Sgt. John Funston Campbell
Sgt. John F. Campbell was born on May 3, 1921, in Wisconsin to Jesse T.
Campbell & Cora Tubbs-Campbell. He had one
sister and three brothers and resided on the family
farm in Harmony Township, Rock County,
Wisconsin. He left high school of his junior
year to work on the family farm. John was the
cousin of Jesse
Tubbs also a member of
John joined the Wisconsin National Guard, with his cousin, in October 1940 in Janesville, Wisconsin. Like many young men of the time, he knew he would be drafted into the Army when the new draft law took effect in January 1941.
In September 1940, the National Guard unit was federalized and designated as A Company, 192nd Tank Battalion. On November 25th, the company readied itself for training at Fort Knox, Kentucky. The company boarded the train for Ft. Knox on November 28th.
When the tankers arrived at Ft. Knox, they learned that their barracks were not finished. The area of the fort that they were assigned to was brand new. They found themselves living in tents with stoves in them. They remained in the tents several months. When they did move into their barracks, the roads in front of them were mud since the winter was extremely wet.
John, like all the other members of the battalion, learned to operate all the equipment of the battalion. It is not known what he trained to do with the company.
In late August, the battalion was informed it would take part in maneuvers in Louisiana. During the maneuvers the battalion performed exceptionally well. After the maneuvers, instead of returning to Ft. Knox, the battalion remained at Camp Polk. None of the members had any idea why they were being kept there.
On the side of a hill, the battalion members were informed that they were being sent overseas. They were told that this decision had been made by General George Patton. Those members of the battalion who were 29 years old or older were given the opportunity to resign from federal service.
The battalion traveled by train to San Francisco. By ferry, they were taken to Ft. McDowell on Angel Island. On the island, they received inoculations and physicals. Those members of the battalion who were found to have treatable medical conditions remained behind on the island. They were scheduled to join the battalion at a later date.
The 192nd was boarded onto the U.S.S Hugh L. Scott and sailed from San Francisco on Monday, October 27th, for Hawaii as part of a three ship convoy. They arrived at Honolulu on Sunday, November 2nd. The soldiers were given leaves so they could see the island. On November 5th, the ships sailed for Guam.
At one point, the ships passed an island at night. While they passed the island, they did so in total blackout. This for many of the soldiers was a sign that they were being sent into harm's way. When they arrived at Guam, the ships took on water, bananas, coconuts, and vegetables. The ships sailed the same day for Manila and entered Manila Bay on Thursday, November 20th. They docked at Pier 7 and the soldiers were taken by bus to Ft. Stotsenburg.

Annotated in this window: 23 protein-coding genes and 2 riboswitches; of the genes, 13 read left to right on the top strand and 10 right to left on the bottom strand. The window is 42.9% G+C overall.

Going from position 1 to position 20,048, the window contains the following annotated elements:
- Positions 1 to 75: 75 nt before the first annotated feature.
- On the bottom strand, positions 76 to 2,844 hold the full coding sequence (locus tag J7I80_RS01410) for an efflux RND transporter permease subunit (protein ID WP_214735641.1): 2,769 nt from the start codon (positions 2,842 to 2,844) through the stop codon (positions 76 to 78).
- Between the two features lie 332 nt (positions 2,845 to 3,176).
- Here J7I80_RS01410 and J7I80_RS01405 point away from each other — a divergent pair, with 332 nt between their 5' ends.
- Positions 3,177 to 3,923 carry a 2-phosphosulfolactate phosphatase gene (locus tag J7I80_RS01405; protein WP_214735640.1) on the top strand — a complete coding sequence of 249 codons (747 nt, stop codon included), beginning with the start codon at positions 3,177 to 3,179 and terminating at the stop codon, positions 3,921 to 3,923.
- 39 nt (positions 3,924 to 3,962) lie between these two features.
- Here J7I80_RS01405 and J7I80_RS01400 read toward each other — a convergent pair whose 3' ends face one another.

At the fort, they were greeted by Gen. Edward King, who apologized that they had to live in tents along the main road between the fort and Clark Airfield. He made sure that they all received Thanksgiving Dinner before he went to have his own dinner. Ironically, November 20th was the date that the National Guard members of the battalion had expected to be released from federal service.
For the next seventeen days the tankers worked to remove cosmoline from their weapons. The grease was put on the weapons to protect them from rust while at sea. They also loaded ammunition belts and did tank maintenance.
On December 1st, the tankers were ordered to the perimeter of Clark Airfield to guard against Japanese paratroopers. From this time on, two tank crew members remained with each tank at all times.
On the morning of December 8, 1941, the members of A Company were informed of the Japanese attack on Clark Field. The tankers returned to their tanks at the airfield to guard against Japanese paratroopers.
At 8:30 in the morning, the American Army Air Coops took off and filled the sky protecting the airfield from Japanese planes. At noon, the planes landed and were parked in a straight line outside the mess hall. The pilots went to lunch.
About 12:45 in the afternoon as the tankers were eating lunch, planes approached the airfield from the north. At first, the soldiers thought the planes were American. It was only when bombs began exploding on the runways that they knew the planes were Japanese.
The 192nd remained at Clark Field for about a week before they were ordered to the barrio of Dau so it would protect a road and railroad. From there, the company was sent to rejoin the other companies of the 192nd just south of the Agno River. There, the battalion, with A Company, 194th, held the position so other units could withdraw.
On December 23rd and 24th, the company was in the area of Urdaneta. It was there, that the tankers lost the company commander, Capt. Walter Write. After he was buried, the tankers made an end run to get south of Agno River. As they did this, they ran into Japanese resistance early in the evening. They successfully crossed at the river in the Bayambang Province.
On December 25th, the tanks of the battalion held the southern bank of the Agno River from Carmen to Tayung, with the tanks of the 194th holding the line on the Carmen-Alcala-Bautista Road. The tanks held the position until 5:30 in the morning on December 27th.
A Company was sent, in support of the 194th, to an area east of Pampanga. It was there that they lost a tank platoon commander, Lt. William Reed.